Wednesday, August 7, 2013

This crazy business, change... and wine

I was talking with my editor yesterday, which is always a treat, because not only does she whip my books into shape, we inevitably get to talking about books in general and the publishing business and all kinds of cool things. 

We started talking about how it seems that right now so many authors are scared.  They’re trying new things, not because they have a passion for writing something different, but because they’re trying to catch the latest bandwagon or because what they’re doing isn’t selling well or because they want to spread their eggs to many baskets, so to speak.  This is not a brand new phenomenon, of course.  Many authors have tried their hand at various genres or made it their business model to write for multiple publishers.  But it seems that it’s much more common now and it’s likely due to the current crazy and quickly shifting business that is publishing right now.  Writers are struggling to hold onto (or establish or reinvent in some cases) their careers and they don’t know how to do it.  So they’re throwing things out there, hoping something will stick.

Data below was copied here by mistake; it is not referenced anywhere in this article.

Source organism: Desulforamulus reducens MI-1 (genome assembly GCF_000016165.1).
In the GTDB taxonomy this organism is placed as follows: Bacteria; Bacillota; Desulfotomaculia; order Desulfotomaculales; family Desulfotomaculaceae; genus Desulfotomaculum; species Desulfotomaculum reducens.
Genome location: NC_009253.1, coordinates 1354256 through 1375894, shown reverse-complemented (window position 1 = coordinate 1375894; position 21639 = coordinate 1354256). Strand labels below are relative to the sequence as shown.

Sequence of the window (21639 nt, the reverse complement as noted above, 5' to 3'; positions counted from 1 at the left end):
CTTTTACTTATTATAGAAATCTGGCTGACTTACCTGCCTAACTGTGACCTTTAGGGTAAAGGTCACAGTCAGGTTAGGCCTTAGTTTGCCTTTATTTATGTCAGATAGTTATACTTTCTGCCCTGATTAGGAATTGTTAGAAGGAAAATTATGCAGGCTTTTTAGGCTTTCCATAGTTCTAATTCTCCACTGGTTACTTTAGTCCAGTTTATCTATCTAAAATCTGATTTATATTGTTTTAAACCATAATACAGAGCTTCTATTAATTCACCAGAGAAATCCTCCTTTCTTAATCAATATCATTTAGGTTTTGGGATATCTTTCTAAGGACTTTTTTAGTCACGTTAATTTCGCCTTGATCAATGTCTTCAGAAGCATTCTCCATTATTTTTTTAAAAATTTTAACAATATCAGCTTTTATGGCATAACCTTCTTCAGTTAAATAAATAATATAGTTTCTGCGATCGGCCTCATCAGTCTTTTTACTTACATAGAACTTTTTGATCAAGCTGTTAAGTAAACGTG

Well, this conversation got me thinking about how publishing isn’t unique in this and writers aren’t alone in facing a shifting climate that can affect their careers. 

I’m in healthcare.  I own my own business.  There are healthcare policy changes guaranteed every year, if not more often (and they almost never mean *more* money coming in).  My mom is in education.  Again, there are cuts and changes every year.  In this area anyway, there are more teachers than positions.  My husband’s family farms.  Not only are there policy changes affecting prices, but there are market and economic shifts that affect what and how much people are buying, there are big businesses coming in and buying up family farms and there’s *weather* affecting the health of their product.  How would you like it if your writing career depended on the fricking weather?! :)

The point is, this industry is not unique in the fact that it changes and that a dozen outside influences— that you can’t control— affect what happens, and that there are often people making decisions who don’t really know what they’re doing :)